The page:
June 15, 2012
The Chinese economy is growing, which is also benefiting the local automobile market. At the same time, though, there are pronounced regional differences. Both per-capita GDP and car density vary considerably from province to province. At the regional level, car sales are often influenced by official measures. Hence it is important for the automobile industry to take these regional differences into account in its production and marketing plans.
Over the last month, there have been growing signs that economic growth is slowing in China. We still believe a “hard landing”is unlikely and expect the Chinese economy to grow by between 8% and 8.5% p.a. in 2012 and 2013. However, these figures mask the pronounced differences in economic development between the provinces.
For some years now, economic momentum has been shifting from the more established coastal regions to the hinterland (see chart). In 2011, nine of the ten fastest growing provinces were located further inland. For one thing, this is the result of targeted policies by the central government which had recognised the necessity of providing a boost to these regions; key elements in this context are the “go west” strategy and the revitalisation of the country’s northeast. For another, it is the result of structural changes: these include rising labour costs in the coastal provinces, the trend away from cheap production towards more sophisticated production processes as well as a traditionally greater openness to trade of the coastal provinces and thus their greater vulnerability to global cyclical effects. As a result, per-capita incomes in the coastal and land-locked provinces are beginning to converge: the ratio of highest to lowest provincial GDP per capita has more than halved over the last ten years, from 11:1 to 5:1.
However, this does not necessarily mean that the gap between the richest and the poorest will narrow. The difference between the highest and lowest urban household disposable incomes is relatively constant, and differences between coastal and inland provinces are changing only slowly. A similar picture emerges when comparing household incomes in rural areas, with the exception that growth rates have been higher in the last five years in inland provinces than along the coast.
Enormous regional divergence in the car market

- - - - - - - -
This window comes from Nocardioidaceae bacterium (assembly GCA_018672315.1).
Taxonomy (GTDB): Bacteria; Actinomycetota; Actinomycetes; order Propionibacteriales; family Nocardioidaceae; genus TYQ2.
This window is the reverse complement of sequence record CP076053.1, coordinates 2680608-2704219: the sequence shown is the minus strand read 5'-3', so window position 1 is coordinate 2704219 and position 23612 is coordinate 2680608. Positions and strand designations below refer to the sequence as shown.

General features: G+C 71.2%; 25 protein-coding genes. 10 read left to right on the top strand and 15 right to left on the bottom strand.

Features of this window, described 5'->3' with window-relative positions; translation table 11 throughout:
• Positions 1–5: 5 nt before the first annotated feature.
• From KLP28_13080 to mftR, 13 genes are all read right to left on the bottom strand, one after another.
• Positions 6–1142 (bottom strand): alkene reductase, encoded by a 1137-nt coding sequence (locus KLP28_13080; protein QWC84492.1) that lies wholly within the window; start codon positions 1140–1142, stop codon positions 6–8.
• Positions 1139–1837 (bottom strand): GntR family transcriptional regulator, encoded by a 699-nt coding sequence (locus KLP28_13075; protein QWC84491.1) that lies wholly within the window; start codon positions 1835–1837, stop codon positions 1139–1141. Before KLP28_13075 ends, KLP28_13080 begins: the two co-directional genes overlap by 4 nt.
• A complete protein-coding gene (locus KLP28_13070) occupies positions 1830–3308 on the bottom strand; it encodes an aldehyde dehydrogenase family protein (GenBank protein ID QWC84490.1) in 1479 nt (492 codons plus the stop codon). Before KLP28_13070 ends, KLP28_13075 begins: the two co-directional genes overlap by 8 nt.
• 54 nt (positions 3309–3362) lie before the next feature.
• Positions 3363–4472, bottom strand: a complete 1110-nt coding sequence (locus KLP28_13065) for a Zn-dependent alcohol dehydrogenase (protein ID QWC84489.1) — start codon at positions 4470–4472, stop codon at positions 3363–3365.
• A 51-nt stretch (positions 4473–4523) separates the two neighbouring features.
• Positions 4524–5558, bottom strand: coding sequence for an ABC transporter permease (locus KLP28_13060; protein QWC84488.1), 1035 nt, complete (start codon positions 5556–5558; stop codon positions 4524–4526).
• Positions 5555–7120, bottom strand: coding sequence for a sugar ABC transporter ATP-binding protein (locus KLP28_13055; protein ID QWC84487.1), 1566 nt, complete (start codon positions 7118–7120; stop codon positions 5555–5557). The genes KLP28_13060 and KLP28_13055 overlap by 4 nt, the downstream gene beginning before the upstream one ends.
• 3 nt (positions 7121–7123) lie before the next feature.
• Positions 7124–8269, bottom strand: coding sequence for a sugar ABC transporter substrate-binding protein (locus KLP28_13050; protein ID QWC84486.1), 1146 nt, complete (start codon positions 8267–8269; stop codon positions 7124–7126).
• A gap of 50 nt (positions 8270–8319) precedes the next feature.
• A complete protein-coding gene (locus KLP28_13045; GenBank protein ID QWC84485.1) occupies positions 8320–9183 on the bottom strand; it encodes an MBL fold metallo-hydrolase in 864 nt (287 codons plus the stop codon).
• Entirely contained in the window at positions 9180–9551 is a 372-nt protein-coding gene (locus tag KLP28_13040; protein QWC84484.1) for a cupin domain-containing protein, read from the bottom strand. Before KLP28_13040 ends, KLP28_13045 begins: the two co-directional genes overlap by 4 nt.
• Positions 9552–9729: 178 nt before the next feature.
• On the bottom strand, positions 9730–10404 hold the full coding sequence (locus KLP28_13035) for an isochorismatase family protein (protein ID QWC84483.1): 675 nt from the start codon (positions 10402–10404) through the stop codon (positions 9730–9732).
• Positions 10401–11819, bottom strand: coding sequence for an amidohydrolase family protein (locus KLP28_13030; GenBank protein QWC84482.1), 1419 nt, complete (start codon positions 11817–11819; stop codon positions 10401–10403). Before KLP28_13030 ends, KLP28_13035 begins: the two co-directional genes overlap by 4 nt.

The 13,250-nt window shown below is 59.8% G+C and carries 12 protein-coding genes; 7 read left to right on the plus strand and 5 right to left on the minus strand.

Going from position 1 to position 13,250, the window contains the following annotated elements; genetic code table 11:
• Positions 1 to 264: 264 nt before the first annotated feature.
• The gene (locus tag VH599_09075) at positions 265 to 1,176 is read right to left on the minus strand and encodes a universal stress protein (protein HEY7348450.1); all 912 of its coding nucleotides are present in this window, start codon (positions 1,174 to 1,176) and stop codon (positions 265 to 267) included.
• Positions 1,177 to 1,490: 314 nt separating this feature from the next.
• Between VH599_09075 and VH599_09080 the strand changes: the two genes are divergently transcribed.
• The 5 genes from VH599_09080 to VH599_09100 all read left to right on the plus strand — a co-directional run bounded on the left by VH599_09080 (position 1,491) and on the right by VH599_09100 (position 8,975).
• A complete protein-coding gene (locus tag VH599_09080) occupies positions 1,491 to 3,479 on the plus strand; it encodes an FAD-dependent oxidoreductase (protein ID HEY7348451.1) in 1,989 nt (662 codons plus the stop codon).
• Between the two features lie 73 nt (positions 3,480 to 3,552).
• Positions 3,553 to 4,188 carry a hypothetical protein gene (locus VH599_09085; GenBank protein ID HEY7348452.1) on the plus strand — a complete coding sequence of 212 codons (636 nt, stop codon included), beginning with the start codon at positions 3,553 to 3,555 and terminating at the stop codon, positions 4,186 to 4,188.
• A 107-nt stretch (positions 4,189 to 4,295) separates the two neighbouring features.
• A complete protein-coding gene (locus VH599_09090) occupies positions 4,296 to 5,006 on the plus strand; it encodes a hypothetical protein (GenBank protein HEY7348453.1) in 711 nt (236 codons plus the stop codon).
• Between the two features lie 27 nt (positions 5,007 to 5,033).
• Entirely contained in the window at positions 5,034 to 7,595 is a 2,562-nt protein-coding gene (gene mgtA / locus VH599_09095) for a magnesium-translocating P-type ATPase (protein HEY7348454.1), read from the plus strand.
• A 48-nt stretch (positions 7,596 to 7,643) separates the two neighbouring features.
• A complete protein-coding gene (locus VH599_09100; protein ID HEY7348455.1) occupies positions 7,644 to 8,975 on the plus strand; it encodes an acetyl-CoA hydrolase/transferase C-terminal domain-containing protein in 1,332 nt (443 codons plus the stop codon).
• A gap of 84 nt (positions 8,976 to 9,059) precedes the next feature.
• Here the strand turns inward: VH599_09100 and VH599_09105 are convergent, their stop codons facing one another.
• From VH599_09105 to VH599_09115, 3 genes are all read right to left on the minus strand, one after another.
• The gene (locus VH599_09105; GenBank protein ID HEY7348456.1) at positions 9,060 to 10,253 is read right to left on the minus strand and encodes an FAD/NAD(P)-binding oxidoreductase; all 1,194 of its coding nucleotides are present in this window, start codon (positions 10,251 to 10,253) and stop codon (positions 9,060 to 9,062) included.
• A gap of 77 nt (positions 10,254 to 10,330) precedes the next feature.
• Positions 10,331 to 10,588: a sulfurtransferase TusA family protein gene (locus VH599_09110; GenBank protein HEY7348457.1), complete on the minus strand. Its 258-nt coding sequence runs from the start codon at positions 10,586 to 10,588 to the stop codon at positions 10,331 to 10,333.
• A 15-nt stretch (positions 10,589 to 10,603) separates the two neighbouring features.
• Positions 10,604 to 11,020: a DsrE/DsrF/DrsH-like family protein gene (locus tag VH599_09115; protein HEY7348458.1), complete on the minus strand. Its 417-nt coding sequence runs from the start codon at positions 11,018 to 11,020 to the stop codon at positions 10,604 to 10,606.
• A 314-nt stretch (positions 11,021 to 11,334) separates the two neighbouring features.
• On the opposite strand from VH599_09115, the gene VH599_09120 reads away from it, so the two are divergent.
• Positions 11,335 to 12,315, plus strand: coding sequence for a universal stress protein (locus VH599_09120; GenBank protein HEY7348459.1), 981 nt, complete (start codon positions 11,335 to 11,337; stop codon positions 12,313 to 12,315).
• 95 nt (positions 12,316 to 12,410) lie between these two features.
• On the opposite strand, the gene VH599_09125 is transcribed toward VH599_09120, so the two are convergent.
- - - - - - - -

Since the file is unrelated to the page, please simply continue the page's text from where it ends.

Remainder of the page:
This heterogeneity of the individual Chinese provinces is also reflected in the country’s automobile market. Between 2000 and 2011, car sales in China expanded by an average of more than 30% per year. However, this expansion did not lead to roughly the same degree of motorisation in the individual provinces – on the contrary. Car density varies considerably from province to province. The province-level city of Beijing (including the surrounding areas) ranks at the top. In 2010 (more recent data not yet available) car density in Beijing amounted to 217 cars per 1,000 inhabitants, even though we presume this number to be higher in the city itself. Hence, Beijing’s car density is not very far from that registered in the state of Berlin (328 cars per 1,000 inhabitants). At the other end of the scale, there is Jiangxi province, a land-locked province in the southeast of the country, with a car density of just 21 cars per 1,000 inhabitants or roughly one-tenth of the Beijing level in 2010. The differences in the degree of motorisation between individual provinces therefore are much bigger than in industrialised countries such as Germany. Generally speaking, it hardly comes as a surprise that the Chinese coastal provinces, which over the last few years achieved the highest level of development within China, also beat the hinterland provinces when it came to car density (see map).
A look at regional differences is worthwhile not only as regards car density. Car sales also developed extremely differently in regional terms from one year to the next. Frequently this is due to government measures that sometimes pursue conflicting objectives. For instance, regional and/or temporary limits to new-car registrations have been imposed in the past in order to counter congestion in cities or ecological problems. By contrast, government programmes may seek to stimulate the demand for cars in certain regions,for instance for cyclical reasons (e.g. by means of tax or other fiscal incentives). In both cases, individual vehicle classes can suffer or benefit to different degrees. Moreover, central and provincial governments influence purchasing decisions by public administrations. Together, these measures have an impact on both total car sales and market shares of individual manufacturers. The effects may also differ from region to region.
This situation is making it very difficult for carmakers to plan their production and marketing. True, China will continue to offer large growth potential for auto sales over the coming years. But companies that are better than their competitors at gauging the regional differences within China and adjust their plans accordingly will probably be better equipped to tap this growth potential and avoid transaction costs in the process.